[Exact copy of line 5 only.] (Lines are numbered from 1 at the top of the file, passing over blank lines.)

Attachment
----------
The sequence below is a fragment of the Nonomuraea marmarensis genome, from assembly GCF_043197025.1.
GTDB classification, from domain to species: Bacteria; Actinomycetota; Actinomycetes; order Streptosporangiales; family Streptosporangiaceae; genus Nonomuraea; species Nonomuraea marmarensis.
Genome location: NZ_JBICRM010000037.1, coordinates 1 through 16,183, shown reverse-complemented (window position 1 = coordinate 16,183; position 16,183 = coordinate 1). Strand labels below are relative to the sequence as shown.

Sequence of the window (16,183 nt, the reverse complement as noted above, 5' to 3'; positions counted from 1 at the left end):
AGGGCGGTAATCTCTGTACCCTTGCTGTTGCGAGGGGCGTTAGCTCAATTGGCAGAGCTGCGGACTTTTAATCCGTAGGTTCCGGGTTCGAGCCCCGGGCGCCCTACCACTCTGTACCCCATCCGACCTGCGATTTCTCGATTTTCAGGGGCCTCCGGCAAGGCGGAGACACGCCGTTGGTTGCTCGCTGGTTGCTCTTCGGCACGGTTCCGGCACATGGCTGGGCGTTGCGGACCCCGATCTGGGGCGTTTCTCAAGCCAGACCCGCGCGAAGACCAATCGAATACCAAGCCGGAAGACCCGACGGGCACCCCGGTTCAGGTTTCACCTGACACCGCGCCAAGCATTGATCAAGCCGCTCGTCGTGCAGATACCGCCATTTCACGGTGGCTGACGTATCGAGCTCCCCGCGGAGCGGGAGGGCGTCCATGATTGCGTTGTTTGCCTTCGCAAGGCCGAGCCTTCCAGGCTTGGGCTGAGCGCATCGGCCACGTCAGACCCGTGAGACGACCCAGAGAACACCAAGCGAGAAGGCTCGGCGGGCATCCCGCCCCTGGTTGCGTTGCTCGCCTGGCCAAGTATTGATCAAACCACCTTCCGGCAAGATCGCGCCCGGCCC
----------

AGGGCGGTAATCTCTGTACCCTTGCTGTTGCGAGGGGCGTTAGCTCAATTGGCAGAGCTGCGGACTTTTAATCCGTAGGTTCCGGGTTCGAGCCCCGGGCGCCCTACCACTCTGTACCCCATCCGACCTGCGATTTCTCGATTTTCAGGGGCCTCCGGCAAGGCGGAGACACGCCGTTGGTTGCTCGCTGGTTGCTCTTCGGCACGGTTCCGGCACATGGCTGGGCGTTGCGGACCCCGATCTGGGGCGTTTCTCAAGCCAGACCCGCGCGAAGACCAATCGAATACCAAGCCGGAAGACCCGACGGGCACCCCGGTTCAGGTTTCACCTGACACCGCGCCAAGCATTGATCAAGCCGCTCGTCGTGCAGATACCGCCATTTCACGGTGGCTGACGTATCGAGCTCCCCGCGGAGCGGGAGGGCGTCCATGATTGCGTTGTTTGCCTTCGCAAGGCCGAGCCTTCCAGGCTTGGGCTGAGCGCATCGGCCACGTCAGACCCGTGAGACGACCCAGAGAACACCAAGCGAGAAGGCTCGGCGGGCATCCCGCCCCTGGTTGCGTTGCTCGCCTGGCCAAGTATTGATCAAACCACCTTCCGGCAAGATCGCGCCCGGCCC